Wednesday, September 02, 2009

"MANAGING ACROSS CULTURES - The Seven Keys to Doing Business with a Global Mindset"

Without a doubt one of the greatest joys of my professional life is that I now meet ‘virtually’ many people from all over the world. I would not have had the opportunity to ‘meet’ these people without the aid of the internet, email, blogging and the myriad of other modern communication methods at the fingertips of all of us.

In addition I've spent all my working life meeting and working with thousands of wonderful colleagues from all over the world in my healthcare management career.

Some of the challenges this brings include creating a common language and understanding the subtle (and often not so subtle) differences we have, depending on our nationality, our upbringing and our work experiences – in other words, the culture we live and work in.

It has become clear to me – often through mistakes I’ve made - that we are all different; generalisations are not helpful; and what make us tick is as different sometimes as chalk and cheese. Failure to recognise and respect those differences is a huge deficit. Like most managers, I imagine, I’ve learned mainly through experience about these things. I have delivered training workshops on the joys of diversity and I’ve read a few articles on the subject. But I've not found an easy to read guide about all this … until now.

For anyone whose work involves understanding cultural diversity and the nuances of different cultures (by the way - that means ALL of us) I recommend with great enthusiasm a book
I’ve just finished reading;

“Managing Across Cultures -
The Seven Keys to Doing Business with a Global Mindset

This book by Charlene M Solomon and Michael S Schell is crammed with practical ideas and suggestions of how to work in a multi-cultural business world. It gives the reader an opportunity to assess one’s own cultural position on each of the seven dimensions considered by the authors as the key planks in recognising and working in a multi-cultural business world.

The book includes real world scenarios where ‘missing the trick’ of recognising, and more importantly, respecting cultural differences is not just an unfortunate oversight that can cause offence. It can also mean failure on the bottom line financially in a big way and result in missed business expansion opportunities.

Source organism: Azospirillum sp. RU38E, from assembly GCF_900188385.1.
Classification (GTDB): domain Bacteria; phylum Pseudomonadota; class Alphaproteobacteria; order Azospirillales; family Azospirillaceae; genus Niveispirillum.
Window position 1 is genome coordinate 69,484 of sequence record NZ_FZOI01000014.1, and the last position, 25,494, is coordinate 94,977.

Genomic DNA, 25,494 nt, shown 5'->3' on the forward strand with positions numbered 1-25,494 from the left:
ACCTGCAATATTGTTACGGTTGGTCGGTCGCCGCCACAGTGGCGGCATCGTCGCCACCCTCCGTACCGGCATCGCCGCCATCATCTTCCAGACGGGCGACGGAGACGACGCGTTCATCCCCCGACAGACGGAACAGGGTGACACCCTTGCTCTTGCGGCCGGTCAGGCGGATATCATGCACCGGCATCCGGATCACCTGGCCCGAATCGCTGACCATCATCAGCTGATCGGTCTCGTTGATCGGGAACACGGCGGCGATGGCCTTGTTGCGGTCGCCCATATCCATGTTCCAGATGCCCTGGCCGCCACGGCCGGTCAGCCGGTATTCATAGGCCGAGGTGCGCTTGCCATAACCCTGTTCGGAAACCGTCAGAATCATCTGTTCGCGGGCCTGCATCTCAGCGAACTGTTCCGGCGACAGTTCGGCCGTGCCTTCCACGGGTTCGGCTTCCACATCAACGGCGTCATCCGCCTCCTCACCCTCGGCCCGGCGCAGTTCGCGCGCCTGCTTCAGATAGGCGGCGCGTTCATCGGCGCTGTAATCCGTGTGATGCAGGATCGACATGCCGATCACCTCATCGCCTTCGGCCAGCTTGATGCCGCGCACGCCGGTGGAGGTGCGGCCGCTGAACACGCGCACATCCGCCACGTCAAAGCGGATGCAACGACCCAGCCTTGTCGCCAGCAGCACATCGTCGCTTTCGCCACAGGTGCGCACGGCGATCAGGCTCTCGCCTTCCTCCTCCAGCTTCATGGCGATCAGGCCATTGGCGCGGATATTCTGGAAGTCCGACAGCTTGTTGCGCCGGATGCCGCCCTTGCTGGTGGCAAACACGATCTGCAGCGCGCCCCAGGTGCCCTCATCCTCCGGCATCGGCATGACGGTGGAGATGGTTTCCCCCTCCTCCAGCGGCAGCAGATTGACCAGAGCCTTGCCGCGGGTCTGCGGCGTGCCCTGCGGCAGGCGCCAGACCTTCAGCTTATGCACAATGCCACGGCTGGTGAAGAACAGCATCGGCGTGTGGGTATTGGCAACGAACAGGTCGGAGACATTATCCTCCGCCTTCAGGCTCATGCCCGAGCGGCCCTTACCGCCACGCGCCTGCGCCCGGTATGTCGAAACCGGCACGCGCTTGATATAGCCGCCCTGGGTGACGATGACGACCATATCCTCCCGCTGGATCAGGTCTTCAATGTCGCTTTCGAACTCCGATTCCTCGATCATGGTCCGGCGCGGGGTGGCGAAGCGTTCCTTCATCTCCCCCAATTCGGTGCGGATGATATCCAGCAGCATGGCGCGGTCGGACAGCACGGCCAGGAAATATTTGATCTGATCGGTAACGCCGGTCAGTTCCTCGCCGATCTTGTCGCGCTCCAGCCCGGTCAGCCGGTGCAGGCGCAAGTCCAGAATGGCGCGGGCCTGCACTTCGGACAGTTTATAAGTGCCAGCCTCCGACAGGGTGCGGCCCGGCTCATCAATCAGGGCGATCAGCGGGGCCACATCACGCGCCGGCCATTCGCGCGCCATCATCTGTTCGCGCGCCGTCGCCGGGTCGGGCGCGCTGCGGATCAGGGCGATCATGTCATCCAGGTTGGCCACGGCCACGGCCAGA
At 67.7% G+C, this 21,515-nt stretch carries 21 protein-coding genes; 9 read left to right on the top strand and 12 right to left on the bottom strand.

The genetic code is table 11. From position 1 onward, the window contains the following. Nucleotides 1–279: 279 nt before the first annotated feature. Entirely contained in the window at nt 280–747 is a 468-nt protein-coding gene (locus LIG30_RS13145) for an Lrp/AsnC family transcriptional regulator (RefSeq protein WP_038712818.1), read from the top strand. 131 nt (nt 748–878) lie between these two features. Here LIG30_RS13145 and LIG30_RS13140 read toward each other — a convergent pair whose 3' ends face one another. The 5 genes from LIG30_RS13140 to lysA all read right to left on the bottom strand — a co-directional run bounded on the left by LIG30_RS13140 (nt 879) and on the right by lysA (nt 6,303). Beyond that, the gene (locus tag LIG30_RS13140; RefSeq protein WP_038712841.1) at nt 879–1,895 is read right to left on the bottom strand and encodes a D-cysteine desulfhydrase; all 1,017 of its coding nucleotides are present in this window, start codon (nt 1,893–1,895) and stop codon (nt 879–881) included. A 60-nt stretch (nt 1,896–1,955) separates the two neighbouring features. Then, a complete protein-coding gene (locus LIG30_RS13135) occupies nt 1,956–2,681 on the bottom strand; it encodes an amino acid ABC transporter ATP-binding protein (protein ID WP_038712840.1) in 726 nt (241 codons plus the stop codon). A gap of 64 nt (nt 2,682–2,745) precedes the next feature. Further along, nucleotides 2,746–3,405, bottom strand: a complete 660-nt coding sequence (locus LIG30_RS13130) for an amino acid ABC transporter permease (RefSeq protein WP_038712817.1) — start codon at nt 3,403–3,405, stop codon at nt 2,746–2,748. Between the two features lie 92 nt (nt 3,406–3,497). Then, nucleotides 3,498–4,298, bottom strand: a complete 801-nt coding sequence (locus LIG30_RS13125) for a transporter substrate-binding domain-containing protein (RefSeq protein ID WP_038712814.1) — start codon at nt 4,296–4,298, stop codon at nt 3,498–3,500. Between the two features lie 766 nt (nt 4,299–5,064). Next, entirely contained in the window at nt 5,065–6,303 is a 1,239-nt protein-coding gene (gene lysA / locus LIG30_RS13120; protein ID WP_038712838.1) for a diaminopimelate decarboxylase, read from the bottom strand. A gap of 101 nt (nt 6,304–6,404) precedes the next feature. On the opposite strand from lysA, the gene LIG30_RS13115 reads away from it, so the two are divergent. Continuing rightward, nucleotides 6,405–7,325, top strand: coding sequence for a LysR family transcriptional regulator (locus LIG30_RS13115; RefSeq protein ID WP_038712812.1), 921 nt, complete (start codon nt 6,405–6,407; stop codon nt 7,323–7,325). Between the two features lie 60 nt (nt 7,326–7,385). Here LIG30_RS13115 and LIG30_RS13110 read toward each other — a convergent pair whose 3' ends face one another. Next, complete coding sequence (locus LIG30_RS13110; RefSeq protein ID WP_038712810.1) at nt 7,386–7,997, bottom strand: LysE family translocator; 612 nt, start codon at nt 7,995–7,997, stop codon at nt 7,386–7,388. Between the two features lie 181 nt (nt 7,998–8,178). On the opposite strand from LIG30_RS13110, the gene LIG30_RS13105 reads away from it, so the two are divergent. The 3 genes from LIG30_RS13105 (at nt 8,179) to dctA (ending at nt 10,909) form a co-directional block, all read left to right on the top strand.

As I read the book I found myself saying that this stuff is actually more than about how to manage across cultures. It is in fact about managing - full stop. I suggest the kind of respect and awareness called for in this book is as applicable working within a single culture population.

I congratulate the authors for such an insightful and brilliant reference book that will be regularly used by this trainer/consultant in my work.

The world is becoming a very small place. I often say that I now have more friends that I don’t know and may never meet than those I have met. “Managing Across Cultures” is a book I highly recommend.

It is written in an 'easy to read' style that I suggest ‘travels’ across cultures which of course means the authors are also 'walking their own talk.


Anonymous said...

You are so right when you say that ALL of us work across cultures and will benefit from being culturally aware and culturally sensitive in the workplace. Beyond work, relationships in general can be difficult or confusing to develop across multiple cultures, so this book would be useful as a guide to understanding friends and family members that come from other countries. You never know how much knowing culture makes a difference in your perception of others until you start recognizing it as such!

Thanks for the recommendation.

Trevor Gay said...

Thanks Anonymous. I agree with you that the tips and guidance in this book can equally be applied in our personal lives and relationships as much as in our work life.

My life has definitely been enriched tremendously through getting to know so many people who come from a wide range of cultures that differ from mine.

I would go as far as to say I have learned far more in my life through this than I would have done by remaining within settings where there is only one culture. It feels to me like I would be missing out on so much valuable learning.

Trevor Gay said...

PS - If you get the book do let me know what you think.

Dan Gunter said...

Will try to check this one out soon. Thanks for the recommendation and insight on the book.


Trevor Gay said...

You will enjoy it I'm sure Dan.

Marilyn Jess said...

Yesterday I had the privilege of hearing a speaker talk about web 2.0 innovations that we in business need to consider. Part of his remarks concerned who is developing the cutting edge software we need.

Answer? Europeans and Asians. These people are already riding the next wave. We have much to learn and gain across cultures. Thanks for reminding us that business is global, no matter what business you're in.

Trevor Gay said...

Hi Marilyn – my entire career has been spent working with many people from different cultures and Nations. This has enriched my life no end and my outlook on life generally. I learn so much from different cultural approaches. I think if I ever had to work in a single culture setting I would feel cheated and frustrated. I say long live diversity!